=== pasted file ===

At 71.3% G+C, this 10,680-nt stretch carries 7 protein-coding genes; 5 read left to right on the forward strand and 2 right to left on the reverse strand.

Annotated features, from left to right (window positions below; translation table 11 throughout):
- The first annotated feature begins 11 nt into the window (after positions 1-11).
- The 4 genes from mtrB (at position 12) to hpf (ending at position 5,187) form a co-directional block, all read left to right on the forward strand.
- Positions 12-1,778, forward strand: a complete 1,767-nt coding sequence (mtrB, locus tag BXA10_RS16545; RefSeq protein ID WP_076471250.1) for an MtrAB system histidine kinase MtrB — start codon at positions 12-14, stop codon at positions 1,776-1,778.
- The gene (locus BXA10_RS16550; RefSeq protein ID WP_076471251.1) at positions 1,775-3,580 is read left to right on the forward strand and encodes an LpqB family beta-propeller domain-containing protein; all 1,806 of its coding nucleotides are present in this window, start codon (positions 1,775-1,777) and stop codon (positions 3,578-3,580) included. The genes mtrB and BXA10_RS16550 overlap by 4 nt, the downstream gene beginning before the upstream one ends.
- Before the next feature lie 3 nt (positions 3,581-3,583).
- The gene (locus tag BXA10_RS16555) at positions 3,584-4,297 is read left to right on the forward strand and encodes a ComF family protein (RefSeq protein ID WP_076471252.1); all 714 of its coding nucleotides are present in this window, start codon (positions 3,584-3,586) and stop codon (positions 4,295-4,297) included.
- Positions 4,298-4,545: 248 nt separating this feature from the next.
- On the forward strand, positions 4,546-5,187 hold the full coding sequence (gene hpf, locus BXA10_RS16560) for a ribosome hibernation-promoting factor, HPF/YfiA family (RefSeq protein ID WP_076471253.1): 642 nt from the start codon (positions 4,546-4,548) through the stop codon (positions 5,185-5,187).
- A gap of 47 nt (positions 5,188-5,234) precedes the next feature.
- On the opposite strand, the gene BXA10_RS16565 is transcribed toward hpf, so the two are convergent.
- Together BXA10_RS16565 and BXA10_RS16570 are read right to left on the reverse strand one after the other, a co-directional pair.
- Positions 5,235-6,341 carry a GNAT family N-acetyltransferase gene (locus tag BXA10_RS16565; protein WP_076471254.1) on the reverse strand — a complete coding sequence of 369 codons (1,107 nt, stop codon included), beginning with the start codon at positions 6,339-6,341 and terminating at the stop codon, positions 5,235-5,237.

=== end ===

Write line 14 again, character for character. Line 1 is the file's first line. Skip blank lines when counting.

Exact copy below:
- Positions 5,235-6,341 carry a GNAT family N-acetyltransferase gene (locus tag BXA10_RS16565; protein WP_076471254.1) on the reverse strand — a complete coding sequence of 369 codons (1,107 nt, stop codon included), beginning with the start codon at positions 6,339-6,341 and terminating at the stop codon, positions 5,235-5,237.